The Pioneer Jewish Organizations of Butte, Montana


The Hebrew Benevolent Association, est. 1881

The Hebrew Benevolent Association held the first High Holy Day services in Butte.

The Northern Pacific Railroad deeded land to the Society in 1885 for a Jewish cemetery.

The cemetery was deeded over to B’nai Israel Congregation in 1905.


Congregation B’nai Israel, est. 1885 

Congregation B’nai Israel‘s first building was constructed in 1903.

Following the split of Butte’s Jewish community into one Reform and two Orthodox groups, this temple was built for use by the Reform congregation.

Congregation B’nai Israel was dedicated in 1904.

The three-story masonry building features a corner bell tower with an onion dome roof, an ornately corbelled front gable with rosette window beneath, and semicircular brick arches.

In 1969, the three groups reunited and a congregation of thirty families now worship together in the synagogue.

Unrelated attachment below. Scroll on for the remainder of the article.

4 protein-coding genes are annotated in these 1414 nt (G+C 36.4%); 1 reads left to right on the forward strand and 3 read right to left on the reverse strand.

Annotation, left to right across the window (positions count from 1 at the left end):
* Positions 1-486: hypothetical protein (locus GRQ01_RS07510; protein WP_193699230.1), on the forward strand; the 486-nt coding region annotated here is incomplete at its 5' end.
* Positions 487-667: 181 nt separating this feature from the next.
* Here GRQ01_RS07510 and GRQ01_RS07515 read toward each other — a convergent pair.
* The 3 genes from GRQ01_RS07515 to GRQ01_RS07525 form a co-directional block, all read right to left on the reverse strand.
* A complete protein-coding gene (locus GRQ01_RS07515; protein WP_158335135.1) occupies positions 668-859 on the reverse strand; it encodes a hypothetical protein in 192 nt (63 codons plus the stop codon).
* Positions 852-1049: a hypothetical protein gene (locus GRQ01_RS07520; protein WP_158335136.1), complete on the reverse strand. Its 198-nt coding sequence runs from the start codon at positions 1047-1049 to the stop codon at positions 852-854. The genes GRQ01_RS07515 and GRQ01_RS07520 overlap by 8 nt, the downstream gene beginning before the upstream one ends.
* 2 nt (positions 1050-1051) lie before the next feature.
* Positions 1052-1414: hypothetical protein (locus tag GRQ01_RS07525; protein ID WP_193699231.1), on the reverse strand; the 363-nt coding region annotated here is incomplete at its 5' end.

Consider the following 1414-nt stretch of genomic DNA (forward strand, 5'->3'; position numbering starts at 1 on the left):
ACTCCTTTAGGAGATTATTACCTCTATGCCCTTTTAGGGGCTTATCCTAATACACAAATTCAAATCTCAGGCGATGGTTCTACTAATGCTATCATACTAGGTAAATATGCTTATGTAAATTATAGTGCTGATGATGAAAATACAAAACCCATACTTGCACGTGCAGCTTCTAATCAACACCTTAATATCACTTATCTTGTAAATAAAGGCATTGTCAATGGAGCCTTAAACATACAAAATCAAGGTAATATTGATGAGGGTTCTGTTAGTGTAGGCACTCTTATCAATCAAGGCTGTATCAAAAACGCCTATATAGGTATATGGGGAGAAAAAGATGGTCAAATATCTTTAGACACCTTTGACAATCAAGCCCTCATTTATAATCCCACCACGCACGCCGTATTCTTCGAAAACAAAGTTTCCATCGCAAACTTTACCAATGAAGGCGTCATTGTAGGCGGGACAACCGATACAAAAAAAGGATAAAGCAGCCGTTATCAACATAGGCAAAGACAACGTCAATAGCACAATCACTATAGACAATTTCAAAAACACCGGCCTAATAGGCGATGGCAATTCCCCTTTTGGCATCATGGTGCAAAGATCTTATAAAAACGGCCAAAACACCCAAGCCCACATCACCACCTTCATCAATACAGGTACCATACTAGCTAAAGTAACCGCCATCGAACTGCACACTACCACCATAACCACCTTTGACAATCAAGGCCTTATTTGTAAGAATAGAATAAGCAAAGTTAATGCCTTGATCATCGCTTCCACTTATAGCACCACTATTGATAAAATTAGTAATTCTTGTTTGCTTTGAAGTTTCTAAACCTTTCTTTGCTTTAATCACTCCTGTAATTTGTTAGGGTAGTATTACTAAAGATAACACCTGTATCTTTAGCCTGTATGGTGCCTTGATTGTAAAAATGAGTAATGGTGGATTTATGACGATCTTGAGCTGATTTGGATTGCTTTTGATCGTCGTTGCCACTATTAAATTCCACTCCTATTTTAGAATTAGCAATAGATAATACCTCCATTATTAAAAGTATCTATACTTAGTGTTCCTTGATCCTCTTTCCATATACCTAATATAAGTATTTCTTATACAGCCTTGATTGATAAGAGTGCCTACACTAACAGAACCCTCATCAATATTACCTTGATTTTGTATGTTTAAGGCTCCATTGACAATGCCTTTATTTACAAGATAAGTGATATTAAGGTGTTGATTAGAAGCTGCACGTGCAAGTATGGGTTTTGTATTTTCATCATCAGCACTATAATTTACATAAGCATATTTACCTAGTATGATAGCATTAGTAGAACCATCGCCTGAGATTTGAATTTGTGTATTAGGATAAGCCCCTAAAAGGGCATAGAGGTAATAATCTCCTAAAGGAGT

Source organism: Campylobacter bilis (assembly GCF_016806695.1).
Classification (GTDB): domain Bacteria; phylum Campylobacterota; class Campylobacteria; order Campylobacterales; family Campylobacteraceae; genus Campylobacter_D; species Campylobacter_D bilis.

B'nai Israel Synagogue Butte, Montana, Vintage Postcard

B’nai Israel Synagogue Butte, Montana,
vintage postcard

Adath Israel, est. 1902 

The building for Adath Israel, an Orthodox Synagogue on Silver Street, was purchased from the German Lutheran Church in 1902.

Joseph Weinberg, B. Banks, I. Simon, H. Auerbach, and B. Kopald were active in creating this congregation.

Nearby mining weakened the structure, so the Anaconda Company bought the property from the congregation.

The building was demolished. Eventually, the congregation merged with Congregation B’nai Israel.



  • Julie L. Coleman, Golden Opportunities: A Biographical History of Montana’s Jewish Communities (Helena, MT: SkyHouse Publishers, 1994).

Samantha Silver is curator for this Jewish Organizations of Butte, Montana exhibit.